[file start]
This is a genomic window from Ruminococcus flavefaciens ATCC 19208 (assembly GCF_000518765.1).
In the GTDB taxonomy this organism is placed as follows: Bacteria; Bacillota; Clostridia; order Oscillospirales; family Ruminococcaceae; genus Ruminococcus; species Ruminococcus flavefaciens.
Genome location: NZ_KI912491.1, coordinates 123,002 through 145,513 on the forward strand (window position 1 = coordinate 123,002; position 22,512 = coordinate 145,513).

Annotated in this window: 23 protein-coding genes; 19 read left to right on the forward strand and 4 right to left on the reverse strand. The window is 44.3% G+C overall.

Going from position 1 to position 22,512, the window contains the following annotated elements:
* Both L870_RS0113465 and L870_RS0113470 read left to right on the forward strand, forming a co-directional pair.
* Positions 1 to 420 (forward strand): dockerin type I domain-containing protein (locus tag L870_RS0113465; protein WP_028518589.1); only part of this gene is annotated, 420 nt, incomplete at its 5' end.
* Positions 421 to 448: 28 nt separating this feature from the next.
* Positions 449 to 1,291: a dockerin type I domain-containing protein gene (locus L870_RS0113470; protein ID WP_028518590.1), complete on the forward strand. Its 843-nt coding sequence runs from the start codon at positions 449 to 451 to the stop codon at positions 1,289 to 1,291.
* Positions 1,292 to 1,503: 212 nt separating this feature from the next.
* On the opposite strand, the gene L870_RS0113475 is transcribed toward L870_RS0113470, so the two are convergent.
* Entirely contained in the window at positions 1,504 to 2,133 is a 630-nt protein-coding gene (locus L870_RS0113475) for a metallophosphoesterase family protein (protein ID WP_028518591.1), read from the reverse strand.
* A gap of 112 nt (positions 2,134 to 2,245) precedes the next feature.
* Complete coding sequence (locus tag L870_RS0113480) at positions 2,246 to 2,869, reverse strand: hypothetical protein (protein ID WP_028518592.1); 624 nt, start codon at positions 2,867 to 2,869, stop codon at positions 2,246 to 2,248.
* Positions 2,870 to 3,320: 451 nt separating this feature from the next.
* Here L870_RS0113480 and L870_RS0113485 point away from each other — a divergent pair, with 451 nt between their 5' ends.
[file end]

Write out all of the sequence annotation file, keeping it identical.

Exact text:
This is a genomic window from Ruminococcus flavefaciens ATCC 19208 (assembly GCF_000518765.1).
In the GTDB taxonomy this organism is placed as follows: Bacteria; Bacillota; Clostridia; order Oscillospirales; family Ruminococcaceae; genus Ruminococcus; species Ruminococcus flavefaciens.
Genome location: NZ_KI912491.1, coordinates 123,002 through 145,513 on the forward strand (window position 1 = coordinate 123,002; position 22,512 = coordinate 145,513).

Annotated in this window: 23 protein-coding genes; 19 read left to right on the forward strand and 4 right to left on the reverse strand. The window is 44.3% G+C overall.

Going from position 1 to position 22,512, the window contains the following annotated elements:
* Both L870_RS0113465 and L870_RS0113470 read left to right on the forward strand, forming a co-directional pair.
* Positions 1 to 420 (forward strand): dockerin type I domain-containing protein (locus tag L870_RS0113465; protein WP_028518589.1); only part of this gene is annotated, 420 nt, incomplete at its 5' end.
* Positions 421 to 448: 28 nt separating this feature from the next.
* Positions 449 to 1,291: a dockerin type I domain-containing protein gene (locus L870_RS0113470; protein ID WP_028518590.1), complete on the forward strand. Its 843-nt coding sequence runs from the start codon at positions 449 to 451 to the stop codon at positions 1,289 to 1,291.
* Positions 1,292 to 1,503: 212 nt separating this feature from the next.
* On the opposite strand, the gene L870_RS0113475 is transcribed toward L870_RS0113470, so the two are convergent.
* Entirely contained in the window at positions 1,504 to 2,133 is a 630-nt protein-coding gene (locus L870_RS0113475) for a metallophosphoesterase family protein (protein ID WP_028518591.1), read from the reverse strand.
* A gap of 112 nt (positions 2,134 to 2,245) precedes the next feature.
* Complete coding sequence (locus tag L870_RS0113480) at positions 2,246 to 2,869, reverse strand: hypothetical protein (protein ID WP_028518592.1); 624 nt, start codon at positions 2,867 to 2,869, stop codon at positions 2,246 to 2,248.
* Positions 2,870 to 3,320: 451 nt separating this feature from the next.
* Here L870_RS0113480 and L870_RS0113485 point away from each other — a divergent pair, with 451 nt between their 5' ends.